This page is courtesy of and Copyright (c) 2002 Stanley Rowin Photography Boston, Advertising, Editorial, Studio, Location, Stock Photographer
It has been here since 1994. Please do not reproduce without permission.

Please make your screen wide enough to see both arrows on this line:

The point of this page is to tell you whether your internet provider, your software, and hardware are conspiring to take away from perfect viewing.

The image below should appear as a rainbow starting and ending with red. There should be a smooth transition from color to color with no banding and no little dots, or noise. The background for this page is gray.

The following images are not a smooth transitions. If you have only limited colors the above rainbow would look something like these:

If that's the case, you probably need more video RAM, or a different video board.

That's color, now let's deal with gamma, and contrast.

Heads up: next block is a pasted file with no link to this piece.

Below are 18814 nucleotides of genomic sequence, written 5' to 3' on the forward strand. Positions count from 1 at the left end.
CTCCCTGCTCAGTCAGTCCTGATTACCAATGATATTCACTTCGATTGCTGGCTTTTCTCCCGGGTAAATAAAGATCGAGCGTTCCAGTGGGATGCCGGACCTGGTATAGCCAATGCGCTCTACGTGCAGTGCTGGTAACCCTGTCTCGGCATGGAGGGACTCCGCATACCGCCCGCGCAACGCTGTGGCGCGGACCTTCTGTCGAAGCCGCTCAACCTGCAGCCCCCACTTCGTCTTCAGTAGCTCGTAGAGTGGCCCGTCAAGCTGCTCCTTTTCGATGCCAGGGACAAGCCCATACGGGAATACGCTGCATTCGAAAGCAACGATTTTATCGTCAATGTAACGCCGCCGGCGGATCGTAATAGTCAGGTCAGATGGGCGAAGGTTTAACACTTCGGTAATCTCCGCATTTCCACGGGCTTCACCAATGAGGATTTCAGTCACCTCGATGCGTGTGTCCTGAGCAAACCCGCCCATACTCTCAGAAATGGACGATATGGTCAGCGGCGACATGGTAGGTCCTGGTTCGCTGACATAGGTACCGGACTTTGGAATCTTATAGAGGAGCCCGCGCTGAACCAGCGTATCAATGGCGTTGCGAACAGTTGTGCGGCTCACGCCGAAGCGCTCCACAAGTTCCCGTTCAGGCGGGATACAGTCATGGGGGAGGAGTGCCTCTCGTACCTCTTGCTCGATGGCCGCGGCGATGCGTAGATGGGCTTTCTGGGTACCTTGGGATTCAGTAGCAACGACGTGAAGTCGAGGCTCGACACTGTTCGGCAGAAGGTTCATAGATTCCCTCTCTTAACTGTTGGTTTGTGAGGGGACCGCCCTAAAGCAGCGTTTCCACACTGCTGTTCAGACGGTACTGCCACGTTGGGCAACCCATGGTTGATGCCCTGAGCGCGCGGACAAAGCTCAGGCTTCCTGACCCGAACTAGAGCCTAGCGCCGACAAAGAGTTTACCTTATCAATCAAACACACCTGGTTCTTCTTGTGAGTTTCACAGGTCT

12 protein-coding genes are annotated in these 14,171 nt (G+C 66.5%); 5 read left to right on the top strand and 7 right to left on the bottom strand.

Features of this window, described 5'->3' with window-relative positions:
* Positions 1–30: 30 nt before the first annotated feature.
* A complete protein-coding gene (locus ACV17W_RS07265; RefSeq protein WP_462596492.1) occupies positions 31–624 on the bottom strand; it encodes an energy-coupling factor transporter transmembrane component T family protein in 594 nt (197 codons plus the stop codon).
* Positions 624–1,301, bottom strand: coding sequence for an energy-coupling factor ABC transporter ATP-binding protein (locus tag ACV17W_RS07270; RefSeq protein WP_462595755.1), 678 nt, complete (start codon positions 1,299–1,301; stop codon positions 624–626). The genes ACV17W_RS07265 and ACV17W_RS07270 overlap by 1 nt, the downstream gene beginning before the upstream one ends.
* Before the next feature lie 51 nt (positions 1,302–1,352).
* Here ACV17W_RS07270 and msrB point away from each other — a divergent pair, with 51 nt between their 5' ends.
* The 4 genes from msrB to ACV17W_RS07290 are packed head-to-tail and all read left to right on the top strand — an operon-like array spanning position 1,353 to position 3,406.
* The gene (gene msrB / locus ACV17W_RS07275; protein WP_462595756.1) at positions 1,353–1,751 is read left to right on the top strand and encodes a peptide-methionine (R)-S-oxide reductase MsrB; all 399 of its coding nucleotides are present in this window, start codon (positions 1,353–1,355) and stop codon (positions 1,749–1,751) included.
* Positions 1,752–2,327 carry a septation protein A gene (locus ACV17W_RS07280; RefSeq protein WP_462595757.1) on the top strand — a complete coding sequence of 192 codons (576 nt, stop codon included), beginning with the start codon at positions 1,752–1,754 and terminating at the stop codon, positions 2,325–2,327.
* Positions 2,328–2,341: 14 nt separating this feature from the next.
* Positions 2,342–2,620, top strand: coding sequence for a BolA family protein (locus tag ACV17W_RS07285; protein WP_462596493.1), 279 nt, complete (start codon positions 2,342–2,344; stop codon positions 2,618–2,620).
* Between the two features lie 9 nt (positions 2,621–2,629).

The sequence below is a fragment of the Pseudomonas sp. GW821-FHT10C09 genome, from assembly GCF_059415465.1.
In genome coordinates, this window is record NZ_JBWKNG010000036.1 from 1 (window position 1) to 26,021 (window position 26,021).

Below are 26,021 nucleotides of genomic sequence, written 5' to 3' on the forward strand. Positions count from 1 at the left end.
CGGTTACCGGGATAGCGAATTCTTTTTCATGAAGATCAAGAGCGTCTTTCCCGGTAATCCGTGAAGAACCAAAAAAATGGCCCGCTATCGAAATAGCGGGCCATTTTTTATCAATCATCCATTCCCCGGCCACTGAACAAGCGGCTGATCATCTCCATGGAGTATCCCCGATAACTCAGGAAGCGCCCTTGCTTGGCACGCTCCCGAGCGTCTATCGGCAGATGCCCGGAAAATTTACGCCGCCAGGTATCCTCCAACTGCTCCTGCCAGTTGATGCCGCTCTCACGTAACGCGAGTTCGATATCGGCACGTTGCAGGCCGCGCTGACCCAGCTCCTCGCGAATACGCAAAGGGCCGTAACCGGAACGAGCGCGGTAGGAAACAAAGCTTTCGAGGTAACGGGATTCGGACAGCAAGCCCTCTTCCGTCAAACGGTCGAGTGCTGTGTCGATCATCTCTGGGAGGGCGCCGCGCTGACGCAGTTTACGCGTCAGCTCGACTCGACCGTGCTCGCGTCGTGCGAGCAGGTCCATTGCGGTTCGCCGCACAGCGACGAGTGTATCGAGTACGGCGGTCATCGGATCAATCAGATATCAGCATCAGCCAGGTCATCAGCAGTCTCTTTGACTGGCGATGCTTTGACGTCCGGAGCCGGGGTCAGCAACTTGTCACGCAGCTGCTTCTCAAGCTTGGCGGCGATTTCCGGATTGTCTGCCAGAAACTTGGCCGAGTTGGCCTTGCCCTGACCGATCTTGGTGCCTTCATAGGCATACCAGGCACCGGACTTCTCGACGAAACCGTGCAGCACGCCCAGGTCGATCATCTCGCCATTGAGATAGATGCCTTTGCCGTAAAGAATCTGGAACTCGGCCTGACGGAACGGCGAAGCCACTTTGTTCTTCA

Below are some boxes, one should be absolute black. Nothing on your monitor should be darker than the black box. Look at the black border around your monitor. It should be as black as that box. And nothing should be lighter than the white box.

<-you could adjust contrast and brightness to achieve this.

"Crossover" is when your monitor's R, G and B guns don't have linear curves. The chart below has boxes that go from black, to gray, to white. No colors should be visible: no pink, yellow or green cast at all!

If the boxes pick up a color, one of your monitor's guns is out of adjustment.

Gamma (or contrast) is next.

Step back from your monitor.
One of these numbered boxes is about the same shade as the surrounding.

That's your "screen gamma." Many photographer's web pages are designed for 1.8 Gamma. "Wintel" computers and TV monitors are calibrated for 2.2 Gamma. Photoshop, and Apple's Quicktime offer ways to change your gamma, if you so desire.

How did you do? Contact me if you want help "tweaking" your screen. Stanley Rowin Photography or call us at (781) 259-0064

Now, please return to our home page: